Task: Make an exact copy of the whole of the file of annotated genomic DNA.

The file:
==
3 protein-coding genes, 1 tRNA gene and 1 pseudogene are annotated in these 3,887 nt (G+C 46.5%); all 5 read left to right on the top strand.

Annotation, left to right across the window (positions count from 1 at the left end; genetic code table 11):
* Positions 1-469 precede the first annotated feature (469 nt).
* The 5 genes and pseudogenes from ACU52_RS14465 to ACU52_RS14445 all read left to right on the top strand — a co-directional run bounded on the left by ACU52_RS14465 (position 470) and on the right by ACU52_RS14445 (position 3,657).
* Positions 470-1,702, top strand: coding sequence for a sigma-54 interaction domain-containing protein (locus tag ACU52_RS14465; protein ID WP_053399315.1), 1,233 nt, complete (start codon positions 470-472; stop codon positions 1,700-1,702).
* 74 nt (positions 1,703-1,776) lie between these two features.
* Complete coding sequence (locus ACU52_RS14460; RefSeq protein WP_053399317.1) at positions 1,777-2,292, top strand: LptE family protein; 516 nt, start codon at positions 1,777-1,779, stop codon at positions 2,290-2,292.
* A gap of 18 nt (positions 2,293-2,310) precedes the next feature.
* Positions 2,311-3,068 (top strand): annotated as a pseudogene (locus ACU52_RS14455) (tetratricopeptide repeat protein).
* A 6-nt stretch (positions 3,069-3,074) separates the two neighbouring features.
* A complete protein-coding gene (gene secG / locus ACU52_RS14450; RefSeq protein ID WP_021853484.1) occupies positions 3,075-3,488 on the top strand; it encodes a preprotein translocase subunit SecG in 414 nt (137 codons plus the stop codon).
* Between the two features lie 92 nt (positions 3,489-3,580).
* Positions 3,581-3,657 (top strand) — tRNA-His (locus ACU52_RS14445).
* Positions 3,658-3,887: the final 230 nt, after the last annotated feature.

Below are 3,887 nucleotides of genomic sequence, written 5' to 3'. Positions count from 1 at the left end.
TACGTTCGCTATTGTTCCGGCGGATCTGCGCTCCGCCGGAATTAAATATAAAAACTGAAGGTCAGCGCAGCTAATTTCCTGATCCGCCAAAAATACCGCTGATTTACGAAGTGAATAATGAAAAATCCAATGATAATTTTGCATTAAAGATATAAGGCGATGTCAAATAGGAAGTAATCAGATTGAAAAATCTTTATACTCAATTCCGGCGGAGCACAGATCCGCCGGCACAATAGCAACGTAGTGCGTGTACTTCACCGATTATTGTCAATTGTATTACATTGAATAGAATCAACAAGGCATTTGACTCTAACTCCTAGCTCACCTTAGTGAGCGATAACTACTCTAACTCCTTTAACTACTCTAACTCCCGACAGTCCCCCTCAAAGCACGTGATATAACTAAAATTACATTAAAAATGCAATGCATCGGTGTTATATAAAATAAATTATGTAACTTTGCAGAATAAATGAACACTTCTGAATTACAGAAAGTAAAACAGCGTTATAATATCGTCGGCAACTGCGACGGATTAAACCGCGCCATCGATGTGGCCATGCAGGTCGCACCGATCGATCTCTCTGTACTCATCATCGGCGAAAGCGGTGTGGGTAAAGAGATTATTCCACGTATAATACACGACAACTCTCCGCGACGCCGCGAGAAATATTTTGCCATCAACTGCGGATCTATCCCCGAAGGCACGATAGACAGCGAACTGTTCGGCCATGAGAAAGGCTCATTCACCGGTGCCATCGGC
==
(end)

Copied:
3 protein-coding genes, 1 tRNA gene and 1 pseudogene are annotated in these 3,887 nt (G+C 46.5%); all 5 read left to right on the top strand.

Annotation, left to right across the window (positions count from 1 at the left end; genetic code table 11):
* Positions 1-469 precede the first annotated feature (469 nt).
* The 5 genes and pseudogenes from ACU52_RS14465 to ACU52_RS14445 all read left to right on the top strand — a co-directional run bounded on the left by ACU52_RS14465 (position 470) and on the right by ACU52_RS14445 (position 3,657).
* Positions 470-1,702, top strand: coding sequence for a sigma-54 interaction domain-containing protein (locus tag ACU52_RS14465; protein ID WP_053399315.1), 1,233 nt, complete (start codon positions 470-472; stop codon positions 1,700-1,702).
* 74 nt (positions 1,703-1,776) lie between these two features.
* Complete coding sequence (locus ACU52_RS14460; RefSeq protein WP_053399317.1) at positions 1,777-2,292, top strand: LptE family protein; 516 nt, start codon at positions 1,777-1,779, stop codon at positions 2,290-2,292.
* A gap of 18 nt (positions 2,293-2,310) precedes the next feature.
* Positions 2,311-3,068 (top strand): annotated as a pseudogene (locus ACU52_RS14455) (tetratricopeptide repeat protein).
* A 6-nt stretch (positions 3,069-3,074) separates the two neighbouring features.
* A complete protein-coding gene (gene secG / locus ACU52_RS14450; RefSeq protein ID WP_021853484.1) occupies positions 3,075-3,488 on the top strand; it encodes a preprotein translocase subunit SecG in 414 nt (137 codons plus the stop codon).
* Between the two features lie 92 nt (positions 3,489-3,580).
* Positions 3,581-3,657 (top strand) — tRNA-His (locus ACU52_RS14445).
* Positions 3,658-3,887: the final 230 nt, after the last annotated feature.

Below are 3,887 nucleotides of genomic sequence, written 5' to 3'. Positions count from 1 at the left end.
TACGTTCGCTATTGTTCCGGCGGATCTGCGCTCCGCCGGAATTAAATATAAAAACTGAAGGTCAGCGCAGCTAATTTCCTGATCCGCCAAAAATACCGCTGATTTACGAAGTGAATAATGAAAAATCCAATGATAATTTTGCATTAAAGATATAAGGCGATGTCAAATAGGAAGTAATCAGATTGAAAAATCTTTATACTCAATTCCGGCGGAGCACAGATCCGCCGGCACAATAGCAACGTAGTGCGTGTACTTCACCGATTATTGTCAATTGTATTACATTGAATAGAATCAACAAGGCATTTGACTCTAACTCCTAGCTCACCTTAGTGAGCGATAACTACTCTAACTCCTTTAACTACTCTAACTCCCGACAGTCCCCCTCAAAGCACGTGATATAACTAAAATTACATTAAAAATGCAATGCATCGGTGTTATATAAAATAAATTATGTAACTTTGCAGAATAAATGAACACTTCTGAATTACAGAAAGTAAAACAGCGTTATAATATCGTCGGCAACTGCGACGGATTAAACCGCGCCATCGATGTGGCCATGCAGGTCGCACCGATCGATCTCTCTGTACTCATCATCGGCGAAAGCGGTGTGGGTAAAGAGATTATTCCACGTATAATACACGACAACTCTCCGCGACGCCGCGAGAAATATTTTGCCATCAACTGCGGATCTATCCCCGAAGGCACGATAGACAGCGAACTGTTCGGCCATGAGAAAGGCTCATTCACCGGTGCCATCGGC